That was his warming up for the University senate elections due that year and for a space in student politics. Now 29, he is the first Thackeray to enter the fray as an Assembly candidate in Worli, once the stronghold of the Left. Now it is considered a Sena bastion and any opposition from the Nationalist Congress Party (NCP) has vanished after Sachin Ahir, the local strongman, joined the Shiv Sena. Perish the thought, however, that Aaditya’s future is going to be that of a modest MLA. He is already being projected as a chief ministerial candidate and the face of his party. After the announcement of Aaditya’s candidature, Sena leader Sanjay Raut said that while Chandrayaan didn’t land on the moon due to some glitch, the Sena’s “suryayaan” would definitely land on the sixth floor of the state secretariat (where the the Chief minister’s office is located). But Aaditya, when questioned, told reporters calmly said that his feet would be firmly on the ground, whichever floor he was on, adding to the ambiguity.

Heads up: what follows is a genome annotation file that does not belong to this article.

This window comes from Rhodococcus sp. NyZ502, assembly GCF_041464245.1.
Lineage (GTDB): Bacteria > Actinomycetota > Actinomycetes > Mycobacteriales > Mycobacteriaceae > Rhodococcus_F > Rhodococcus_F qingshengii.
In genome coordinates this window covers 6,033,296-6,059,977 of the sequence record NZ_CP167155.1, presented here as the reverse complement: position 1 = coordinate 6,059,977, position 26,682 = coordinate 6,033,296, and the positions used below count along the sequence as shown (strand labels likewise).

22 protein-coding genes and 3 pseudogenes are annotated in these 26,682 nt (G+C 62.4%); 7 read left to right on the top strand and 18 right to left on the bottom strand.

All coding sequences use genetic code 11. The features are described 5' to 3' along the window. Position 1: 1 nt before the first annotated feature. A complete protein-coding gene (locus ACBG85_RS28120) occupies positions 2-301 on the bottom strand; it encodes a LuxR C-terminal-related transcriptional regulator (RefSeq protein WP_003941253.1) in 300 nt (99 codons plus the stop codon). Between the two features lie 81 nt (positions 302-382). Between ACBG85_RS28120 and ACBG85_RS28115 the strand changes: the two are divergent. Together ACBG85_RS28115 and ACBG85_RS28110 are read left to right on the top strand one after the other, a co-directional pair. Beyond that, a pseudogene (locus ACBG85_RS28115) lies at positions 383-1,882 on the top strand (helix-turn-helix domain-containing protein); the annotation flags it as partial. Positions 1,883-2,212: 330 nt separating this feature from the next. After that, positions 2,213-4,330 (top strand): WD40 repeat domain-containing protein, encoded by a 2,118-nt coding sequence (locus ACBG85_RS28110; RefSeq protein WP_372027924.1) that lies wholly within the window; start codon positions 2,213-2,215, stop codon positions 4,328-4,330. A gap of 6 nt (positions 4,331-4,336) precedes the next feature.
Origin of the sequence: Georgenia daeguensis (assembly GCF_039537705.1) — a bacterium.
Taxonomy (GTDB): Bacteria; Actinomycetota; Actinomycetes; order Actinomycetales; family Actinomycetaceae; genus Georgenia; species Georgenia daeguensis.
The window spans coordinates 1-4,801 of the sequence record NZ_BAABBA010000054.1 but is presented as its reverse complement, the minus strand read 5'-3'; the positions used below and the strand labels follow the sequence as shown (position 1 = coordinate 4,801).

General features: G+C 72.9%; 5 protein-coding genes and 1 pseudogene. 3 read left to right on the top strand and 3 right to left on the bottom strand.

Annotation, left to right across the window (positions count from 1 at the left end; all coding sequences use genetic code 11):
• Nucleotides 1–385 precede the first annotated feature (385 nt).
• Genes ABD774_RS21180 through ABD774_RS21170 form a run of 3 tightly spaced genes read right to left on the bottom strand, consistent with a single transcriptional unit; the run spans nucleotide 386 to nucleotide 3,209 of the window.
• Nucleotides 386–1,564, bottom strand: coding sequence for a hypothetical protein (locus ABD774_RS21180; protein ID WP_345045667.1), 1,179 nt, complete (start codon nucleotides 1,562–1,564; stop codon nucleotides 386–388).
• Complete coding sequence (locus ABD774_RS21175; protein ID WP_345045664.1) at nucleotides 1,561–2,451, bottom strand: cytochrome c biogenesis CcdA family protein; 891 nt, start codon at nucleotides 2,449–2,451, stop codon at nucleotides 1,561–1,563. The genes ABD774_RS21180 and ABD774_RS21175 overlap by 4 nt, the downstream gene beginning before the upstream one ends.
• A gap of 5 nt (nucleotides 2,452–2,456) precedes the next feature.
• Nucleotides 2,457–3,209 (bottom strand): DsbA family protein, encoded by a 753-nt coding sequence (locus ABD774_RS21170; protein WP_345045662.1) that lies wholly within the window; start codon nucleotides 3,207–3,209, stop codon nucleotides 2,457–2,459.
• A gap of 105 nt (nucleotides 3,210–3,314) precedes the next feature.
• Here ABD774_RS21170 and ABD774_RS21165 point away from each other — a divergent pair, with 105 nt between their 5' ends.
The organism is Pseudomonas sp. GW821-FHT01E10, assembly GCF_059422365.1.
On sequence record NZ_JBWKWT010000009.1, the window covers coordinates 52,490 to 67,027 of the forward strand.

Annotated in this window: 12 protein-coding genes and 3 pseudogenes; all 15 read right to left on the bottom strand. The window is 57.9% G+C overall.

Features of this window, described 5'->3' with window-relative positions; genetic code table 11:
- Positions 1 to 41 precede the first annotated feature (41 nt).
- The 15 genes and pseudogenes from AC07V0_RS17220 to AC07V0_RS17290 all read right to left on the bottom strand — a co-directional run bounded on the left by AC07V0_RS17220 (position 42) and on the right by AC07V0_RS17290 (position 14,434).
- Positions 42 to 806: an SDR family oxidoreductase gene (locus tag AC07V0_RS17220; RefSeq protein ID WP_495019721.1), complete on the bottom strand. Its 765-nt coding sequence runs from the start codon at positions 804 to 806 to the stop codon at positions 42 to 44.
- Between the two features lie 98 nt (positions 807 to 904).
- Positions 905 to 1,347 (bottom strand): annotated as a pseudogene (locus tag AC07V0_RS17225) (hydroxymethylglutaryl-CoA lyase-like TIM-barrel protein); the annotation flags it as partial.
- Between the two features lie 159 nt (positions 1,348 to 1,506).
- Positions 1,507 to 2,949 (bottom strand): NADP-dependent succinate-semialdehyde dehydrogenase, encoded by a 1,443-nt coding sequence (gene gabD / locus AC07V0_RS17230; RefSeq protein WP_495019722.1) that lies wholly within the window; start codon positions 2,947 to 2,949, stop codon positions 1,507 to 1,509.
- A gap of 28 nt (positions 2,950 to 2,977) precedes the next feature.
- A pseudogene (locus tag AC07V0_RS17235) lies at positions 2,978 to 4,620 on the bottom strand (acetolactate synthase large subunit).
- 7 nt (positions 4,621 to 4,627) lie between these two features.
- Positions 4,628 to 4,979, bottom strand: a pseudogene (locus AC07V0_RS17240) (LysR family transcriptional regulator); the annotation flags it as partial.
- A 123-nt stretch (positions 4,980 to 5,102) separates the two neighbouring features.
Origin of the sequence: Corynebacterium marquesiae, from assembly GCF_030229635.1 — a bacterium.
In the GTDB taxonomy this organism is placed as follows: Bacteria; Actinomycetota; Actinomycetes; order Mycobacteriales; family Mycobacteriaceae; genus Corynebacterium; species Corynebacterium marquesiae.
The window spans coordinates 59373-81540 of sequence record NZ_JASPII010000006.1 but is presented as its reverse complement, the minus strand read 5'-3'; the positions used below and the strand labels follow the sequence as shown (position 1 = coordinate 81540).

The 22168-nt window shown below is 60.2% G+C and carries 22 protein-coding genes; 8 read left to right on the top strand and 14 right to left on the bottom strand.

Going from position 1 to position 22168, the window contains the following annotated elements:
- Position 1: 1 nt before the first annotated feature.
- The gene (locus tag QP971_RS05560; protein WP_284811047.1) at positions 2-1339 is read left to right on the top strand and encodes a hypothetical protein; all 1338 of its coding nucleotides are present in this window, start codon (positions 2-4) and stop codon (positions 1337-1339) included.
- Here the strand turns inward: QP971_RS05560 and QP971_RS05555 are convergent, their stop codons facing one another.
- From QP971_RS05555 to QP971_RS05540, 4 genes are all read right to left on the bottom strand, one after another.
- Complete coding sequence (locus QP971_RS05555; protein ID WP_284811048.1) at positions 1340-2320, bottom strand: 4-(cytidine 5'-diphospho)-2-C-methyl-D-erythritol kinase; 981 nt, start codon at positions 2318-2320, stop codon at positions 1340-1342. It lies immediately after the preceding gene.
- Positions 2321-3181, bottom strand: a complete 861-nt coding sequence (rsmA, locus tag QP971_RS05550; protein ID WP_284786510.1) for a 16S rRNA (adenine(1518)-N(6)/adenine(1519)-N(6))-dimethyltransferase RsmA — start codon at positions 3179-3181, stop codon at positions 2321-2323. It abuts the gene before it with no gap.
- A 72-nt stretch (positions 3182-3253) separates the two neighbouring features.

The Sena’s senior alliance partner, the Bharatiya Janata Party (BJP), is sure that Devendra Fadnavis will rule as chief minister once again and has set any speculation at rest, but all that remains to be seen. Unlike his reclusive father Uddhav, Aaditya has not been shy of the press and has granted a spate of interviews. Speaking at a media conclave earlier this year, he said he wasn’t chasing a dream (of being CM) but the Sena does dream of having a chief minister one day.